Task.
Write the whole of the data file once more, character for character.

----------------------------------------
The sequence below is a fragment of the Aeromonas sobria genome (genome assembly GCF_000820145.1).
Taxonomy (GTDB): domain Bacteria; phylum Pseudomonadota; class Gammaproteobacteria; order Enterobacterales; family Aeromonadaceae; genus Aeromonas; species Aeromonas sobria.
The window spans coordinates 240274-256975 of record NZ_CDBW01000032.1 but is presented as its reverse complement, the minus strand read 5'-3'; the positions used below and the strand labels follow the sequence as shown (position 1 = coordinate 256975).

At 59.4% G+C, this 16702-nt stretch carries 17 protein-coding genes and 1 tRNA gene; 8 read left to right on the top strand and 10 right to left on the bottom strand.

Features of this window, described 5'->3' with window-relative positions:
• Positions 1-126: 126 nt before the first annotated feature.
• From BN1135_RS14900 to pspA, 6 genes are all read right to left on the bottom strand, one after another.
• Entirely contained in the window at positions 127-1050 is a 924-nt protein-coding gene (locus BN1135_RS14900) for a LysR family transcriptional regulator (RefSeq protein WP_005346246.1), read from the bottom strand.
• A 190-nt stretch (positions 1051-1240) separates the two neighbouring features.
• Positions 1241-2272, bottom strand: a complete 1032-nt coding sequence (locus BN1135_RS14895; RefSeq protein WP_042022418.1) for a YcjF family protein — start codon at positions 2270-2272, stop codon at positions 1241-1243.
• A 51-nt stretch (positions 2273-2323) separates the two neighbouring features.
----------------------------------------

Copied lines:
The sequence below is a fragment of the Aeromonas sobria genome (genome assembly GCF_000820145.1).
Taxonomy (GTDB): domain Bacteria; phylum Pseudomonadota; class Gammaproteobacteria; order Enterobacterales; family Aeromonadaceae; genus Aeromonas; species Aeromonas sobria.
The window spans coordinates 240274-256975 of record NZ_CDBW01000032.1 but is presented as its reverse complement, the minus strand read 5'-3'; the positions used below and the strand labels follow the sequence as shown (position 1 = coordinate 256975).

At 59.4% G+C, this 16702-nt stretch carries 17 protein-coding genes and 1 tRNA gene; 8 read left to right on the top strand and 10 right to left on the bottom strand.

Features of this window, described 5'->3' with window-relative positions:
• Positions 1-126: 126 nt before the first annotated feature.
• From BN1135_RS14900 to pspA, 6 genes are all read right to left on the bottom strand, one after another.
• Entirely contained in the window at positions 127-1050 is a 924-nt protein-coding gene (locus BN1135_RS14900) for a LysR family transcriptional regulator (RefSeq protein WP_005346246.1), read from the bottom strand.
• A 190-nt stretch (positions 1051-1240) separates the two neighbouring features.
• Positions 1241-2272, bottom strand: a complete 1032-nt coding sequence (locus BN1135_RS14895; RefSeq protein WP_042022418.1) for a YcjF family protein — start codon at positions 2270-2272, stop codon at positions 1241-1243.
• A 51-nt stretch (positions 2273-2323) separates the two neighbouring features.